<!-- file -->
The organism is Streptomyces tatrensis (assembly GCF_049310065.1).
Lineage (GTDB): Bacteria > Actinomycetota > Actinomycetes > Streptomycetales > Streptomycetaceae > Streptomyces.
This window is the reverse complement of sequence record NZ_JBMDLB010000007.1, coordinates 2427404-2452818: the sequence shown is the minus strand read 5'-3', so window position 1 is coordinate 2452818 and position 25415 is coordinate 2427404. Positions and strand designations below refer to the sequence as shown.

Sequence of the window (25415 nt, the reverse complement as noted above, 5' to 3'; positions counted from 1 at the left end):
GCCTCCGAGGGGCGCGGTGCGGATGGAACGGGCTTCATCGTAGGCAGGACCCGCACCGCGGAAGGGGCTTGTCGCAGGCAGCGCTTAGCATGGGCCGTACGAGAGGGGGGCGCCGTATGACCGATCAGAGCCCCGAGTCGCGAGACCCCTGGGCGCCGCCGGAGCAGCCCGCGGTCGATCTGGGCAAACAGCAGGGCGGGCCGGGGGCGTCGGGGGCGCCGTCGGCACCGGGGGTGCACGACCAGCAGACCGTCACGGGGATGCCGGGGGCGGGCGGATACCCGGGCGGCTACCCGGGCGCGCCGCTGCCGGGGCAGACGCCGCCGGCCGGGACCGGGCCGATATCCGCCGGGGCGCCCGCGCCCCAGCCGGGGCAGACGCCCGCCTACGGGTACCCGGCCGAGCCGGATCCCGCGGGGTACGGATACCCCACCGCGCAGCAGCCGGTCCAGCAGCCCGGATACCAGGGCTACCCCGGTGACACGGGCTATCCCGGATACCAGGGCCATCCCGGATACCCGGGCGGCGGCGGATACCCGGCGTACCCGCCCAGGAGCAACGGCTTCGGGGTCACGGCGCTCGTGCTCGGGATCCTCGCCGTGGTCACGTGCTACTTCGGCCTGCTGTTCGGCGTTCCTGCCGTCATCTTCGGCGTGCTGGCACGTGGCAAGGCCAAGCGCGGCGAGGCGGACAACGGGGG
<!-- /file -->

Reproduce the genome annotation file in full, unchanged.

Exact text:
The organism is Streptomyces tatrensis (assembly GCF_049310065.1).
Lineage (GTDB): Bacteria > Actinomycetota > Actinomycetes > Streptomycetales > Streptomycetaceae > Streptomyces.
This window is the reverse complement of sequence record NZ_JBMDLB010000007.1, coordinates 2427404-2452818: the sequence shown is the minus strand read 5'-3', so window position 1 is coordinate 2452818 and position 25415 is coordinate 2427404. Positions and strand designations below refer to the sequence as shown.

Sequence of the window (25415 nt, the reverse complement as noted above, 5' to 3'; positions counted from 1 at the left end):
GCCTCCGAGGGGCGCGGTGCGGATGGAACGGGCTTCATCGTAGGCAGGACCCGCACCGCGGAAGGGGCTTGTCGCAGGCAGCGCTTAGCATGGGCCGTACGAGAGGGGGGCGCCGTATGACCGATCAGAGCCCCGAGTCGCGAGACCCCTGGGCGCCGCCGGAGCAGCCCGCGGTCGATCTGGGCAAACAGCAGGGCGGGCCGGGGGCGTCGGGGGCGCCGTCGGCACCGGGGGTGCACGACCAGCAGACCGTCACGGGGATGCCGGGGGCGGGCGGATACCCGGGCGGCTACCCGGGCGCGCCGCTGCCGGGGCAGACGCCGCCGGCCGGGACCGGGCCGATATCCGCCGGGGCGCCCGCGCCCCAGCCGGGGCAGACGCCCGCCTACGGGTACCCGGCCGAGCCGGATCCCGCGGGGTACGGATACCCCACCGCGCAGCAGCCGGTCCAGCAGCCCGGATACCAGGGCTACCCCGGTGACACGGGCTATCCCGGATACCAGGGCCATCCCGGATACCCGGGCGGCGGCGGATACCCGGCGTACCCGCCCAGGAGCAACGGCTTCGGGGTCACGGCGCTCGTGCTCGGGATCCTCGCCGTGGTCACGTGCTACTTCGGCCTGCTGTTCGGCGTTCCTGCCGTCATCTTCGGCGTGCTGGCACGTGGCAAGGCCAAGCGCGGCGAGGCGGACAACGGGGG